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Architecture, Features, real estate trends, Starchitecture

Glass vs. Stone: An Epic Architecture Battle

By Dana Schulz, Thu, September 18, 2014

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Decisions, decisions…sometimes there’s just far too many in New York City. Thai or Chinese takeout? Subway or bus? Central Park or the High Line? The list goes on. And one of the most grueling decisions we make as New Yorkers is where to live. From choosing a borough and neighborhood to deciding on a price point, it’s quite the undertaking. But what about the most elementary component of the building in which we decide to live–it’s material. To be more exact, glass or stone.

Glass tower dwellers are often drawn to the floor-to-ceiling windows, panoramic views, and clean lines, whereas buyers of apartments in stone buildings prefer a more traditional feel, with pre-war-style layouts that provide great separation of spaces. And some of the city’s most prominent architects have become synonymous with one style or the other. Think Richard Meier for glass and Robert A.M. Stern for stone. CityRealty decided to take a closer look at this epic battle and see how pairs of glass and stone developments fared across the city.

See how these buildings battle it out

Featured Story

Features, Major Developments, real estate trends

nyc the golden age of related companies

Founded in 1972 by former tax attorney Stephen Ross, the Related Companies got its start securing funding for affordable housing upstate. Before long, the company moved to New York City, bringing affordable units to Battery Park City and the Upper East Side. When the boom years of the 1990’s hit, Related got involved with luxury development, beginning with the renovation and conversion of an historic Beaux Arts building at Union Square into the W Hotel and then the development of 1 Union Square South.

Today, the Related name is attached to some of today’s biggest and most high profile projects, including One Madison and Hudson Yards. And with more than $15 billion in assets, the company is New York’s leading real estate developer.

We take a closer look at Related’s high-end portfolio

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Features, Hotels

Do not disturb, NYC condo hotels, hotel residences

Who wouldn’t want to be able to order a juicy burger in the middle of the night and have it delivered in mere minutes? Or never have to worry about making the bed or folding sheets ever again (does anyone know how to fold the fitted sheet properly)? How about having an on-call masseuse? This is the life of living in a condo hotel.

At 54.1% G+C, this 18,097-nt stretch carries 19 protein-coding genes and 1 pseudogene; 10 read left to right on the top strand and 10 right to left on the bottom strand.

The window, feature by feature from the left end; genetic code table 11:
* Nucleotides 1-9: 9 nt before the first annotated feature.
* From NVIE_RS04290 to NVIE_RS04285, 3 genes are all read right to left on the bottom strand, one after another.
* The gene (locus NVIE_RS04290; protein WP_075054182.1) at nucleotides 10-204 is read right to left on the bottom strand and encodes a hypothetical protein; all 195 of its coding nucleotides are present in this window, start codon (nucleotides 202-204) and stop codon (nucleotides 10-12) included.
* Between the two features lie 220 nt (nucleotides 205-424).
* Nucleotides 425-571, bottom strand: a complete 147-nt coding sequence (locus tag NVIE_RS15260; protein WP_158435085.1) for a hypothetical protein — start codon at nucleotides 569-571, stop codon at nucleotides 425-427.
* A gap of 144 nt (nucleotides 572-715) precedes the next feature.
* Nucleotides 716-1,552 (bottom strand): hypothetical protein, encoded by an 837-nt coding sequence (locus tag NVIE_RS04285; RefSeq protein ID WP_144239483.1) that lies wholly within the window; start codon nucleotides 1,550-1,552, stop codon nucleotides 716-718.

Today, the city is teeming with these luxurious hybrids. The Residences at the Ritz Carlton in Battery Park City are home to the city’s most expensive listing at $118 million. The landmark Plaza Hotel was partially converted to 181 residences in 2008. And let’s not forget One57, the 90-story, 52-condo tower that will be the first five-star luxury hotel to rise in New York City in the last ten years. But do the vacation-worthy amenities at these buildings make them dominant in the real estate market?

We take a closer look

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Architecture, Features, Interiors, Manhattan

Inside the Penthouses of Manhattan's Supertall Condos, supertall condo towers, manhattan condos, nyc condos, tallest condos in nyc, luxury condos, luxury penthouses, penthouses in the tallest buildings, how the rich live in new york, new york real estate, million dollar penthouses, world's tallest penthouses, world's tallest condo buildings, One Madison, Trump Palace, W New York Downtown, Trump Tower , Metropolitan Tower, Time Warner Center, One Beacon Court, CitySpire, Trump World Tower, One57

Manhattan is known for hosting more than a handful of the world’s most luxurious homes — many of which are perched hundreds if not thousands of feet above ground. Though few folks will ever get to see the interior of anything higher than their 5-story walk-up, we’re offering up a look into how New York’s loftiest live.

From the “smallest” to the tallest, take a peek into the penthouses of 10 of Manhattan’s supertall condos ahead. And just to give you a little more context, the Empire State Building soars 1,250 feet high.

It’s a tall, tall world

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